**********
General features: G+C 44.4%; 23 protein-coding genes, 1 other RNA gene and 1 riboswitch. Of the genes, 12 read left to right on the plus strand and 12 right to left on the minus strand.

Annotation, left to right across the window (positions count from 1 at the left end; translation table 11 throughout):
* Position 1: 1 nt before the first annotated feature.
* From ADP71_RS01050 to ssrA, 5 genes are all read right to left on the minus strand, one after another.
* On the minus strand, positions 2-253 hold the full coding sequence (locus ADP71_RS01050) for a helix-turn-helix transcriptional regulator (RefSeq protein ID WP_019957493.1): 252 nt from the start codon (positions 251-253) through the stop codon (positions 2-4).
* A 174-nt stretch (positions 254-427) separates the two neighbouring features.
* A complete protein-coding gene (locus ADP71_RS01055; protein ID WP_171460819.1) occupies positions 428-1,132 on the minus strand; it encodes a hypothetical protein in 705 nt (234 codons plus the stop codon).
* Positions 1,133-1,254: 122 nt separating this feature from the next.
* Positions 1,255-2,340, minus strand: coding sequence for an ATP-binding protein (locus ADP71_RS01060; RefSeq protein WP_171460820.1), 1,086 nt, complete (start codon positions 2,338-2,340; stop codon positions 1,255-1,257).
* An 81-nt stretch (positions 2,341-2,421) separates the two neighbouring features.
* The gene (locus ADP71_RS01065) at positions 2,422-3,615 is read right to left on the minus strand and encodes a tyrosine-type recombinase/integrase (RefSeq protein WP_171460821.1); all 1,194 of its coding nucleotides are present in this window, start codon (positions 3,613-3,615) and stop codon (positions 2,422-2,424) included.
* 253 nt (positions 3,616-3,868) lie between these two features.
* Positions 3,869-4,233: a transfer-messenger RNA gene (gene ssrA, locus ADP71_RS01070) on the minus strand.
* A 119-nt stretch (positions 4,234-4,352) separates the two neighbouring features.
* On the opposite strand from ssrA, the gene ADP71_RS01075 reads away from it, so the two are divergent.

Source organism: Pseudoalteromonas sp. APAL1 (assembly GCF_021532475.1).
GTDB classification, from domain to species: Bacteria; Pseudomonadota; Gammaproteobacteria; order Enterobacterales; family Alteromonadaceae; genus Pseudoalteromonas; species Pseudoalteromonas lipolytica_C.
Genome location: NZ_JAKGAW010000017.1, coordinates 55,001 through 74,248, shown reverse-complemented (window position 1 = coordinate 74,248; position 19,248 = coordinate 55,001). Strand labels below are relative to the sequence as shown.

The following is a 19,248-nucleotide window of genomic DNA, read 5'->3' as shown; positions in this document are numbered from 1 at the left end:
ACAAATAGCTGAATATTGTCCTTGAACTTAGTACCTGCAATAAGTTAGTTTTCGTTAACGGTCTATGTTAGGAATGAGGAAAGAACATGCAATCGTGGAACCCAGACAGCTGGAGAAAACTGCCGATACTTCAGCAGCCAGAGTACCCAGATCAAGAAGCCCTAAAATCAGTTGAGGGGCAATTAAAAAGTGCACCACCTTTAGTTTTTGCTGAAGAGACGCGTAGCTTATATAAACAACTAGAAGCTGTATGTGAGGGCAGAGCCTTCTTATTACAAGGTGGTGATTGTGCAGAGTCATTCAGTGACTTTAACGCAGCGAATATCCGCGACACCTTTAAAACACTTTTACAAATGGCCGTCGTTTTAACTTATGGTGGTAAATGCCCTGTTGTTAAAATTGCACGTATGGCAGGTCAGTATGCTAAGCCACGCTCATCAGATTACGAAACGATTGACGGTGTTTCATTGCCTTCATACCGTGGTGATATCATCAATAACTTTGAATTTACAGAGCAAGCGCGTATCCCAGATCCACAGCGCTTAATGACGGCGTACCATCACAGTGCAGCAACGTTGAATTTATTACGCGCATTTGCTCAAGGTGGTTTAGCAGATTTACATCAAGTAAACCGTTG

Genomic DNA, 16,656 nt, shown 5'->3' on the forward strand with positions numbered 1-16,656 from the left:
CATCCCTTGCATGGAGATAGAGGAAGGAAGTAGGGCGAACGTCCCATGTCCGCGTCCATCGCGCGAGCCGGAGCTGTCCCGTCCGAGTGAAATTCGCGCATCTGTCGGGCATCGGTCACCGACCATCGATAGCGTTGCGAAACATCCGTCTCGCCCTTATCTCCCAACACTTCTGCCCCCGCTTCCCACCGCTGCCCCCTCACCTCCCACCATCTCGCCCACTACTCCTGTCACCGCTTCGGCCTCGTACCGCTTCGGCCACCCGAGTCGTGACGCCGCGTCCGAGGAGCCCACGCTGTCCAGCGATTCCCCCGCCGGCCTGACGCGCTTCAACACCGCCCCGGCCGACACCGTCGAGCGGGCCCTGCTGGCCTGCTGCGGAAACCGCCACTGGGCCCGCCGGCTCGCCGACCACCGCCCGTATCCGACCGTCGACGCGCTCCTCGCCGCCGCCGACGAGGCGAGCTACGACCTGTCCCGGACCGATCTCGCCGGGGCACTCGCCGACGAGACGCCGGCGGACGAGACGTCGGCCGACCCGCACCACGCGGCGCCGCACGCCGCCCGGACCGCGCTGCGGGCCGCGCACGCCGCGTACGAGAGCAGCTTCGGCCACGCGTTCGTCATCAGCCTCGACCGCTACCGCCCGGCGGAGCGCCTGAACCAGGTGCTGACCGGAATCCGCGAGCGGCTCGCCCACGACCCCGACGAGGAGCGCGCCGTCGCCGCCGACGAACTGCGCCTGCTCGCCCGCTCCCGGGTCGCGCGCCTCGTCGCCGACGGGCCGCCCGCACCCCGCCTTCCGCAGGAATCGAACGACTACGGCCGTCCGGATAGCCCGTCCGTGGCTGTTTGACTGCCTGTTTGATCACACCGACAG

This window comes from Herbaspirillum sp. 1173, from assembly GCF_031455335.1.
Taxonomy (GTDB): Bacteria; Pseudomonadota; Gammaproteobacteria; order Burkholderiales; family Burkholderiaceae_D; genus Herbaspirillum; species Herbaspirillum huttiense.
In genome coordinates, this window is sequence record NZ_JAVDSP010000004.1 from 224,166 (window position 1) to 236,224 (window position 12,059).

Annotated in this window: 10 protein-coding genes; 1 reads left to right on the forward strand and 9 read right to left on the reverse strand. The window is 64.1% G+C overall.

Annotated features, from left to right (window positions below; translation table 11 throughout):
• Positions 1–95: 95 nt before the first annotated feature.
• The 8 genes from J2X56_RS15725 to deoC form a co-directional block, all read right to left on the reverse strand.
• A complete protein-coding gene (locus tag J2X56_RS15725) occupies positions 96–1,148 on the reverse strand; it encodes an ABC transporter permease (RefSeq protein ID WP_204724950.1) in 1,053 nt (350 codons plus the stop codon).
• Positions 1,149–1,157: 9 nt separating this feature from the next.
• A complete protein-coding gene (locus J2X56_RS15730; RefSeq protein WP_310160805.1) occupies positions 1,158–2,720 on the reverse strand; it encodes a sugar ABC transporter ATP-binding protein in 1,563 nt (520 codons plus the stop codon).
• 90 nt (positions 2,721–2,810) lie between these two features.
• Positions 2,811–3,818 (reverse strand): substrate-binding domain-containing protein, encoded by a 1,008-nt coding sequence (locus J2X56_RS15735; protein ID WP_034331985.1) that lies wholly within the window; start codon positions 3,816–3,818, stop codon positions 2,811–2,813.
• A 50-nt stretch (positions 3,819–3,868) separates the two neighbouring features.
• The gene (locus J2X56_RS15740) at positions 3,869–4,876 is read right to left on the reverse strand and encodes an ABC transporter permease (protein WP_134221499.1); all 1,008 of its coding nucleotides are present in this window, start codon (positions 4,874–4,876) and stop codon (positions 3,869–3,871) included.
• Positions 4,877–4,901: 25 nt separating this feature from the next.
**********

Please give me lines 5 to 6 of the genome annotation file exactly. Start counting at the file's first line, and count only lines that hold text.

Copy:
* On the minus strand, positions 2-253 hold the full coding sequence (locus ADP71_RS01050) for a helix-turn-helix transcriptional regulator (RefSeq protein ID WP_019957493.1): 252 nt from the start codon (positions 251-253) through the stop codon (positions 2-4).
* A 174-nt stretch (positions 254-427) separates the two neighbouring features.